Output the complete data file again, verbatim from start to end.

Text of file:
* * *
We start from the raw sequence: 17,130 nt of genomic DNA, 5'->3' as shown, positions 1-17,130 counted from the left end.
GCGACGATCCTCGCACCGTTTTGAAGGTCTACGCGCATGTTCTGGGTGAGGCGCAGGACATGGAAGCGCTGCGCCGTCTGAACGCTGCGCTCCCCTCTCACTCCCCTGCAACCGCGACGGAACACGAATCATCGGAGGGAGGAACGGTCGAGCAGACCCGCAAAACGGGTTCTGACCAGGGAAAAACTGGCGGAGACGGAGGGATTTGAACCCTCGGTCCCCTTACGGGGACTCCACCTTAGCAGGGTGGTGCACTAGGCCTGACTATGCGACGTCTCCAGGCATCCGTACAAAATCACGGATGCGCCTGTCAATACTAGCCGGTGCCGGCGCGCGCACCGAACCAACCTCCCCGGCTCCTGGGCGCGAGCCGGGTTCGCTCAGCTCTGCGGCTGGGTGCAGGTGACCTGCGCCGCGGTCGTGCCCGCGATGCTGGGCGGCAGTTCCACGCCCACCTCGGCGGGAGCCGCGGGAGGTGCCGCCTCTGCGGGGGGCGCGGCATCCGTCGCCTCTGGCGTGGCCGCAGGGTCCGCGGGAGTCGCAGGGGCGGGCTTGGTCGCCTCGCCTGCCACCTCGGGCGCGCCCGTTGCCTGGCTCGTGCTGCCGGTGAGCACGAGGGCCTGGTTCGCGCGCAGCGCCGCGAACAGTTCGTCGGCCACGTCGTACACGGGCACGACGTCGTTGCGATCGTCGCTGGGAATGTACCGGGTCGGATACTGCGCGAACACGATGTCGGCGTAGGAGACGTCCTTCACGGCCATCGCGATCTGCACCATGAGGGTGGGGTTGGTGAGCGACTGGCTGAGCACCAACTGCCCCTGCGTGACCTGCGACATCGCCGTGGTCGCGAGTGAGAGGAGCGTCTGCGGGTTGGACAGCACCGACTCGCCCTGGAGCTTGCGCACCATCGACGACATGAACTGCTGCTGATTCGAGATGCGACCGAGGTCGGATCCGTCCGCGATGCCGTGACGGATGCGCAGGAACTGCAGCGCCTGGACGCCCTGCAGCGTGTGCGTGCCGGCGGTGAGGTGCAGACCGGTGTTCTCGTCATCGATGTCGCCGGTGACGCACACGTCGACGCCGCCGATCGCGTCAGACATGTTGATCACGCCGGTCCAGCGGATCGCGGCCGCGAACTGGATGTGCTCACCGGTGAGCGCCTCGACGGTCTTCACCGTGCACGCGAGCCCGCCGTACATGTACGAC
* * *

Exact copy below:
We start from the raw sequence: 17,130 nt of genomic DNA, 5'->3' as shown, positions 1-17,130 counted from the left end.
GCGACGATCCTCGCACCGTTTTGAAGGTCTACGCGCATGTTCTGGGTGAGGCGCAGGACATGGAAGCGCTGCGCCGTCTGAACGCTGCGCTCCCCTCTCACTCCCCTGCAACCGCGACGGAACACGAATCATCGGAGGGAGGAACGGTCGAGCAGACCCGCAAAACGGGTTCTGACCAGGGAAAAACTGGCGGAGACGGAGGGATTTGAACCCTCGGTCCCCTTACGGGGACTCCACCTTAGCAGGGTGGTGCACTAGGCCTGACTATGCGACGTCTCCAGGCATCCGTACAAAATCACGGATGCGCCTGTCAATACTAGCCGGTGCCGGCGCGCGCACCGAACCAACCTCCCCGGCTCCTGGGCGCGAGCCGGGTTCGCTCAGCTCTGCGGCTGGGTGCAGGTGACCTGCGCCGCGGTCGTGCCCGCGATGCTGGGCGGCAGTTCCACGCCCACCTCGGCGGGAGCCGCGGGAGGTGCCGCCTCTGCGGGGGGCGCGGCATCCGTCGCCTCTGGCGTGGCCGCAGGGTCCGCGGGAGTCGCAGGGGCGGGCTTGGTCGCCTCGCCTGCCACCTCGGGCGCGCCCGTTGCCTGGCTCGTGCTGCCGGTGAGCACGAGGGCCTGGTTCGCGCGCAGCGCCGCGAACAGTTCGTCGGCCACGTCGTACACGGGCACGACGTCGTTGCGATCGTCGCTGGGAATGTACCGGGTCGGATACTGCGCGAACACGATGTCGGCGTAGGAGACGTCCTTCACGGCCATCGCGATCTGCACCATGAGGGTGGGGTTGGTGAGCGACTGGCTGAGCACCAACTGCCCCTGCGTGACCTGCGACATCGCCGTGGTCGCGAGTGAGAGGAGCGTCTGCGGGTTGGACAGCACCGACTCGCCCTGGAGCTTGCGCACCATCGACGACATGAACTGCTGCTGATTCGAGATGCGACCGAGGTCGGATCCGTCCGCGATGCCGTGACGGATGCGCAGGAACTGCAGCGCCTGGACGCCCTGCAGCGTGTGCGTGCCGGCGGTGAGGTGCAGACCGGTGTTCTCGTCATCGATGTCGCCGGTGACGCACACGTCGACGCCGCCGATCGCGTCAGACATGTTGATCACGCCGGTCCAGCGGATCGCGGCCGCGAACTGGATGTGCTCACCGGTGAGCGCCTCGACGGTCTTCACCGTGCACGCGAGCCCGCCGTACATGTACGAC